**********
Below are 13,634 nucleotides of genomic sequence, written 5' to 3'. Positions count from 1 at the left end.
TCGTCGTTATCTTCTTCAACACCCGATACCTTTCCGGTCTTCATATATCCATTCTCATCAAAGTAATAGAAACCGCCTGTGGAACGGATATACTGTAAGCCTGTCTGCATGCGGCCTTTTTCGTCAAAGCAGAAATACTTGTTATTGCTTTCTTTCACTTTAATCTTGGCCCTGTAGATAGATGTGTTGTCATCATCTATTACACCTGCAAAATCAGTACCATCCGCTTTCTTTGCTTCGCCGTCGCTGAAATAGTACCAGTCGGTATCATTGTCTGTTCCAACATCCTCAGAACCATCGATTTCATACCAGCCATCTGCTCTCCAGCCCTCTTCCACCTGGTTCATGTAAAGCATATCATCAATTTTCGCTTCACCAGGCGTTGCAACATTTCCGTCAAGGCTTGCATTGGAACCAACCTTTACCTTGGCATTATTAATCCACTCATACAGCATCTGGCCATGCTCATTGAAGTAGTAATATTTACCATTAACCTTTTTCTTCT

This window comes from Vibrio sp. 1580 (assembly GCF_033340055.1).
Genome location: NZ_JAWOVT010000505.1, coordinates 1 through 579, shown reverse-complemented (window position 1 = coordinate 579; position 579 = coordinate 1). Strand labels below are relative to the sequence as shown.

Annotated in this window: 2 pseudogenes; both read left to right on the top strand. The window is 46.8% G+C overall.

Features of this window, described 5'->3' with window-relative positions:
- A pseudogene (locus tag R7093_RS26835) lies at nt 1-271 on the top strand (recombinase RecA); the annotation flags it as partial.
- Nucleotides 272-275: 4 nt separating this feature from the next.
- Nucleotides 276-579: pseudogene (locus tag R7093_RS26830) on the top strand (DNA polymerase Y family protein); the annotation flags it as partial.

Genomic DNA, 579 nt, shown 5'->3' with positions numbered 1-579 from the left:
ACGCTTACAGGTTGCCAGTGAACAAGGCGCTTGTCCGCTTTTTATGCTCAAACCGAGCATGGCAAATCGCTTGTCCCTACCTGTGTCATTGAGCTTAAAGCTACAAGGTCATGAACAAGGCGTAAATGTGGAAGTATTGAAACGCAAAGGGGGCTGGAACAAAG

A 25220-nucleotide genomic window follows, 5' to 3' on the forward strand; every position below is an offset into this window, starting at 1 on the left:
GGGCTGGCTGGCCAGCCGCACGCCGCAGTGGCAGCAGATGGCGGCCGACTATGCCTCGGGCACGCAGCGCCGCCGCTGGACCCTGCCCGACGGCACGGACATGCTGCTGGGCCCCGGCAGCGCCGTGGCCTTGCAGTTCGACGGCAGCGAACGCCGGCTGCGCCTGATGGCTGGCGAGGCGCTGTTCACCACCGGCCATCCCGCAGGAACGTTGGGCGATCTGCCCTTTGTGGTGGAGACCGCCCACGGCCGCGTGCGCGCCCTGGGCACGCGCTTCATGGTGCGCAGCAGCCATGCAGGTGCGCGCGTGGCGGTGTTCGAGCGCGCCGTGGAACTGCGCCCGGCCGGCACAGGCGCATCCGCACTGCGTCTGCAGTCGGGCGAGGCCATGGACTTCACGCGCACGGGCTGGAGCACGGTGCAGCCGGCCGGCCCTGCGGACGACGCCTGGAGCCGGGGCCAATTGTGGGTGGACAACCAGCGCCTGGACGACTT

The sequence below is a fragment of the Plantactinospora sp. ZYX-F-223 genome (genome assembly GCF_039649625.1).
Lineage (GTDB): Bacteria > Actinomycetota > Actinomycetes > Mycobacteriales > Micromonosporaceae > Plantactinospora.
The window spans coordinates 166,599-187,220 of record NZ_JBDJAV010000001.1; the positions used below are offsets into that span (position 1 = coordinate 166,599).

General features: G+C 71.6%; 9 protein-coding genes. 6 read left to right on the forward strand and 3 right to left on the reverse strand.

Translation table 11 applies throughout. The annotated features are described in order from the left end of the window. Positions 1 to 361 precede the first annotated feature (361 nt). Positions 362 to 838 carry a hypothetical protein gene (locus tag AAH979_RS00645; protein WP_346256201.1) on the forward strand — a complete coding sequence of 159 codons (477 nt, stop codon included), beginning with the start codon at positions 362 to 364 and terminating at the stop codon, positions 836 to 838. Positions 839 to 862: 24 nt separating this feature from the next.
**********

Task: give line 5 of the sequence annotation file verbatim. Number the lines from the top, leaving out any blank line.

Annotated in this window: 2 pseudogenes; both read left to right on the top strand. The window is 46.8% G+C overall.